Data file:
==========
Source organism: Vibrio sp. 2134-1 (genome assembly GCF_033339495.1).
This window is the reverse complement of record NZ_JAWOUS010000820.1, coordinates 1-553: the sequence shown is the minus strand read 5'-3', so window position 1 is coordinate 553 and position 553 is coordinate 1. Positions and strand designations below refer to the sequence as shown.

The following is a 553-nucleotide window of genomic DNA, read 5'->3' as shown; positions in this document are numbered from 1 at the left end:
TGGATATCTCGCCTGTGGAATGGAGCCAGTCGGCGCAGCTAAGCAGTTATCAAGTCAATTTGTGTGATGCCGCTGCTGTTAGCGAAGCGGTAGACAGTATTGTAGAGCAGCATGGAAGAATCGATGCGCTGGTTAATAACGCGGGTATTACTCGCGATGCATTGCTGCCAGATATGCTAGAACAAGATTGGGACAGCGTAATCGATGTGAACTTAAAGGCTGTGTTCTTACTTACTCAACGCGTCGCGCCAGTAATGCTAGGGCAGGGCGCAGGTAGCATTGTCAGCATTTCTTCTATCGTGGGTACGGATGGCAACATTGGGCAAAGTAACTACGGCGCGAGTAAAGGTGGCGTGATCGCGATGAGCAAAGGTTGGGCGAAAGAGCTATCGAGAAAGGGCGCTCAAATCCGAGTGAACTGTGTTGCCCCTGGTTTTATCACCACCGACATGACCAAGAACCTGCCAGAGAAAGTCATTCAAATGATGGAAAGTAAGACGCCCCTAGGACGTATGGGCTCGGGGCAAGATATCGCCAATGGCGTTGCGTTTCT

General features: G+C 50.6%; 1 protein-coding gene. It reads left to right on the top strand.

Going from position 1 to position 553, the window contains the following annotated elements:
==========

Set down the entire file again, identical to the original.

Source organism: Vibrio sp. 2134-1 (genome assembly GCF_033339495.1).
This window is the reverse complement of record NZ_JAWOUS010000820.1, coordinates 1-553: the sequence shown is the minus strand read 5'-3', so window position 1 is coordinate 553 and position 553 is coordinate 1. Positions and strand designations below refer to the sequence as shown.

The following is a 553-nucleotide window of genomic DNA, read 5'->3' as shown; positions in this document are numbered from 1 at the left end:
TGGATATCTCGCCTGTGGAATGGAGCCAGTCGGCGCAGCTAAGCAGTTATCAAGTCAATTTGTGTGATGCCGCTGCTGTTAGCGAAGCGGTAGACAGTATTGTAGAGCAGCATGGAAGAATCGATGCGCTGGTTAATAACGCGGGTATTACTCGCGATGCATTGCTGCCAGATATGCTAGAACAAGATTGGGACAGCGTAATCGATGTGAACTTAAAGGCTGTGTTCTTACTTACTCAACGCGTCGCGCCAGTAATGCTAGGGCAGGGCGCAGGTAGCATTGTCAGCATTTCTTCTATCGTGGGTACGGATGGCAACATTGGGCAAAGTAACTACGGCGCGAGTAAAGGTGGCGTGATCGCGATGAGCAAAGGTTGGGCGAAAGAGCTATCGAGAAAGGGCGCTCAAATCCGAGTGAACTGTGTTGCCCCTGGTTTTATCACCACCGACATGACCAAGAACCTGCCAGAGAAAGTCATTCAAATGATGGAAAGTAAGACGCCCCTAGGACGTATGGGCTCGGGGCAAGATATCGCCAATGGCGTTGCGTTTCT

General features: G+C 50.6%; 1 protein-coding gene. It reads left to right on the top strand.

Going from position 1 to position 553, the window contains the following annotated elements: